Key match-ups: The men who'll decide the title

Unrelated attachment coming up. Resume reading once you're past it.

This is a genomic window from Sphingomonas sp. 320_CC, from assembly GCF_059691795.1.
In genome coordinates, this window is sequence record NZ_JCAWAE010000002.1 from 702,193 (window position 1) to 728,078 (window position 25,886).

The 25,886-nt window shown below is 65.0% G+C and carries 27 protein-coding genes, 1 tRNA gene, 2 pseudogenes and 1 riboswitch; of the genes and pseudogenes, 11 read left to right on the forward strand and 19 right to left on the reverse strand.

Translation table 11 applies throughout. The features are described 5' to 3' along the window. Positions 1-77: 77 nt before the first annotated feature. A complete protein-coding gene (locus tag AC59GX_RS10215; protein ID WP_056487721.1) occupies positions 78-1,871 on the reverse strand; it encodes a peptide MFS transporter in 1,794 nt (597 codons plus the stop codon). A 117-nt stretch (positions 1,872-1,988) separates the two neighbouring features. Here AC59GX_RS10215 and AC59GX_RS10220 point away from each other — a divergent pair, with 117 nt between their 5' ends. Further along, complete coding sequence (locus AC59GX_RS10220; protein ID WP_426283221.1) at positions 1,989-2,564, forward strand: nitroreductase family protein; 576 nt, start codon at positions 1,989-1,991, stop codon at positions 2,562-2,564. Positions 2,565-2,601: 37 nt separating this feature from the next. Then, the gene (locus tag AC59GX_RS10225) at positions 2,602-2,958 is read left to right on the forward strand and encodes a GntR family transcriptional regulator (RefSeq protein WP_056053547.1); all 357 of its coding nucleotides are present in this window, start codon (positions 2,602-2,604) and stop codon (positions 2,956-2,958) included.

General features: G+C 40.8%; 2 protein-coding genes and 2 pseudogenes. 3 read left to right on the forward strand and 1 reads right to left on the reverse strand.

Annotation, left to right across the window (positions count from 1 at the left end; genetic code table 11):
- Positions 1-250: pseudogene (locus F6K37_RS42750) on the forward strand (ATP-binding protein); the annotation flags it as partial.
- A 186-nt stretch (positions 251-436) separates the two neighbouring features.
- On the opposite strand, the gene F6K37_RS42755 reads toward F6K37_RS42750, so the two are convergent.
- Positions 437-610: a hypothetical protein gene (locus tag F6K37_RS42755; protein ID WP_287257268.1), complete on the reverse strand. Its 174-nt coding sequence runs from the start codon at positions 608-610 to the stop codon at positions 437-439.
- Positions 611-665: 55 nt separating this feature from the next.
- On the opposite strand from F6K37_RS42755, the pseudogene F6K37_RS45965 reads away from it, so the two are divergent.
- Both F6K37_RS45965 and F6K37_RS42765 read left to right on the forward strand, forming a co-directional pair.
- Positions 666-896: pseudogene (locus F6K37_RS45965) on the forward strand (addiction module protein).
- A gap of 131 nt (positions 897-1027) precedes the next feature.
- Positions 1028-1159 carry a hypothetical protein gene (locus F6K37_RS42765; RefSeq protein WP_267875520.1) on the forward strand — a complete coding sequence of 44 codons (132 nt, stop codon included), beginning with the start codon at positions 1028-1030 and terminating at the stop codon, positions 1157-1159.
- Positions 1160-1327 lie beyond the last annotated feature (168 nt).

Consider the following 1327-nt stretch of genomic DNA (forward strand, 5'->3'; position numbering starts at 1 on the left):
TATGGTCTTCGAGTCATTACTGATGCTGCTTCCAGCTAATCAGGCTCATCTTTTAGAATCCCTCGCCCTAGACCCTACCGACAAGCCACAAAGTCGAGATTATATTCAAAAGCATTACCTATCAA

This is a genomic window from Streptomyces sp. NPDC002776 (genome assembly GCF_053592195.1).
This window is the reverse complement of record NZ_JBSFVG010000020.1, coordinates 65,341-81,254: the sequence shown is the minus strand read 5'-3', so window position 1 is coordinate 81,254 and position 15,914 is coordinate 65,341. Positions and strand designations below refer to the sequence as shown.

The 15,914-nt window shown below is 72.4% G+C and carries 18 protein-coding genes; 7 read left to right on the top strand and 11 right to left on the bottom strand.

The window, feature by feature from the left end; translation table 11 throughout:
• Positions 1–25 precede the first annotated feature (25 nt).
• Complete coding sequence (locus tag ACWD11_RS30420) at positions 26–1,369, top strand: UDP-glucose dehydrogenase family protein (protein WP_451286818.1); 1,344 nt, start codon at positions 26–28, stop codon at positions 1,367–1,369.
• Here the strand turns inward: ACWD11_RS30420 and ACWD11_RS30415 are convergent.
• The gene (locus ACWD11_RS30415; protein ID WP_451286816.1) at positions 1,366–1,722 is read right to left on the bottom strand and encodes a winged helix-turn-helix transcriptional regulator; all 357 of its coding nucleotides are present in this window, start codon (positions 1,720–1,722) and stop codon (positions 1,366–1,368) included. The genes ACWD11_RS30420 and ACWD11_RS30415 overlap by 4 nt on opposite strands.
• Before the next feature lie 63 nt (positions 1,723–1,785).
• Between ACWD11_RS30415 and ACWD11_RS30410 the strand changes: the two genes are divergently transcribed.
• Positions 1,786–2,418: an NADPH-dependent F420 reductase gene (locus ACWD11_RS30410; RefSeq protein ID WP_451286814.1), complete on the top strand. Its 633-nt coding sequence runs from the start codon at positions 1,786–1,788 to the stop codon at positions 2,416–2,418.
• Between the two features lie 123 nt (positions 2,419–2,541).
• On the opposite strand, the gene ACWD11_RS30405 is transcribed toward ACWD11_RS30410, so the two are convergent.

Every match of the season has had it’s key match-ups. Every week, players line up on opponents who may be considered better than them, stronger than them, faster than them, hoping to get the job done.<br><br>In a Grand Final, these match-ups are amplified, as two teams with everything to play for look to shift the ball to their attacking weapons, or rely upon their defensive dynamos to make a mountain of tackles.<br><br>Often, if a team can dominate in just a handful of these key one-on-one match-ups, they’re well on the way to gaining the upper hand.<br><br>This weekend we at NRL.com have highlighted these match-ups, selecting who we believe to be the ‘X-Factor’ players in what is sure to be a blockbuster at a sold-out ANZ Stadium on Sunday evening.<br><br><b>Joel Reddy Vs Greg Inglis</b><br><br>The difference in the Storm since Greg Inglis returned has been amazing, they have re-discovered their potent attacking rhythm and spark.<br><br>Is it all because of him? Yes, he is that special.<br><br>Whilst there is no doubting Joel Reddy’s immense talent, he has been charged with what can be described as the most difficult job in the NRL. Stopping the destructive force that is Inglis. <br><br>Inglis is the reigning representative player of the year, a renowned big game player, former Clive Churchill medallist (‘07) and nearly unstoppable close to the line.<br><br>The Storm will go to him often, as they attack Parramatta’s right hand side defence and look for the much bigger Inglis, who tips the scales at 99kgs - a seven kilo weight advantage on Reddy - to monster him. <br><br>Even if he doesn’t, there still may be chances for winger Dane Nielsen as Eels winger Eric Grothe is prone to coming in off his wing. If Grothe does this, the offload is on and Nielsen becomes a factor.<br><br>Reddy is one of the game’s best defensive centres, but even his staunch defensive skills will need to be at their very best. <br><br>The Breakdown: <br>Tries scored Inglis 15 leads Reddy 11. <br>Line breaks Inglis 19 leads Reddy 13.<br>Run metres Inglis 2689 leads Reddy 1872<br>Effective Tackle Percentage Inglis 88% leads Reddy 82%<br><br>The Verdict: Gun defensive centre that he is, Joel ‘Rocket’ Reddy will need to play the game of his life. If he is able to weather the tornado that is Inglis, then Parramatta go very close to winning this game.<br><br>If he doesn’t - then the Storm could hold the upper hand out wide. Inglis to shade Reddy.<br><b><br>Fuifui Moimoi Vs Brett White</b><br><br>Every Grand Final seems to have two tearaway props who don’t care what they do to their bodies as they search for Premiership glory. In the 2009 edition, these two are those men.<br><br>Parramatta’s Tongan torpedo will look to crash like a wrecking ball through Melbourne’s front line defence time and time again. If Martin Lang was the reckless runner of the 90’s, then surely Moimoi is the naughties version - albeit harder to knock out.<br><br>Standing in the purple corner (sounds tough doesn’t it) will be Melbourne’s enforcer Brett White, the man who felled Steve Price in Origin and stood there smiling through a bloodied mouth. Yep, White loves it; he lives for this sort of stuff. The harder, the better for the Storm prop… and he won’t take a backward step.<br><br>Whichever of these men can bend the opposition line the most in the early stages of the game will get their team on the front foot, which will be a huge advantage as the game wears on.<br><br>The Breakdown:<br>Tackle Busts Moimoi 76 leads White 31<br><br>The Verdict: Moimoi is having a huge season and on form may just shade White, who - despite a delayed start to his year - has hit form. It should be a great battle and fans should enjoy watching these two mix it up.<br><b><br>Nathan Hindmarsh Vs Ryan Hoffman</b><br><br>The two second rowers play completely varying styles of football. Hindmarsh has been dubbed the new Mr. Perpetual Motion - in the grand scheme of things he is Parramatta’s workhorse and so often their saviour. <br><br>He makes tackles he has no right to make, on much quicker men, in positions on the field where he simply shouldn’t pop up. He also has a handy offload and when he does pop the ball away, invariably it find the mark.<br><br>Hoffman, on the other hand, is everything Hindmarsh is not. He’s a fringe running back rower who is prone to making a lot of metres, busting the line and hitting the hole at pace on the Storm’s left side of attack.<br><br>He has struck up a dangerous combination with Parramatta discard Brett Finch, and is capable of turning up on the big day. He also wants his rep jumpers back and will be out to prove a point on the grandest stage of them all.<br><br>The Breakdown:<br>Offloads made Hindmarsh 48 leads Hoffman 31<br>Tackles made Hindmarsh 1055 leads Hoffman 574<br>Line breaks made Hoffman 8 leads Hindmarsh 3<br>Runs made Hoffman 346 leads Hindmarsh 342<br><br>The Verdict: There is no doubting both back rowers have a huge work ethic, and while Hoffman is more of a game-breaker, Hindmarsh is a game-saver. Both have been superb of late, but Hindmarsh has been in vintage form. He might just win this battle.<br><br><b>The X-Factor:</b> Without a doubt the wildcard in this game will be Eels’ super-sub, Feleti Mateo.<br><br>While Parramatta’s manic offloading has reached a dangerous level, Mateo is the man who does it better than anyone else in the NRL. He nearly always gets his arm free to throw what seems like yet another impossible ball.<br><br>He has made 40 offloads from just 13 games, which is an average of 3.1/game.<br><br>Since his return from injury, Mateo’s form has been slowly building and his impact on games has been growing. This might just be the day that Feleti wins it for Parramatta - and Nathan Hindmarsh agrees.<br><br>“Feleti has been playing very well for us and he has to be the X Factor in the game. He’s a starting back rower or five-eighth, but because he got injured and the way other guys have been playing, he is coming off the bench. He’s a freak of a player, everyone else gets two support runners around them, Feleti has five or six! That’s how good he is. I wouldn’t be surprised if he wins it for us on Sunday.”<br><br>Whilst Mateo could win it for Parramatta, he is a wildcard and could just be the man who comes up with a silly offload in the wrong area. <br><br>He did it against the Dragons, early in the finals, offloading in his own 20 metre area - and if he does that against Melbourne there is every chance they could pounce and punish Parra.<br><b><br>The Prediction:</b> Whilst the last two Grand Finals have been absolute blowouts. Matches between these two sides have recently been close affairs and this Grand Final will be no different.<br><br>The Storm will be desperate to win a second Premiership, in an era in which they have been dominant, but with the majority of a sold-out ANZ Stadium to be clad in blue and gold and with a tonne of sentiment behind them, I’m going with the exciting Eels by two points.<br><br>As for the Churchill Medal, you have to go back to 1993 before you find a member of the losing side won one and that was Brad Mackay of the Dragons. <br><br>If Parramatta wins the game I’m going to go with Nathan Hindmarsh. If it’s the Storm, Cameron Smith appeals, especially given the form he is in.<br><br>Bring on the Grand Final!<br>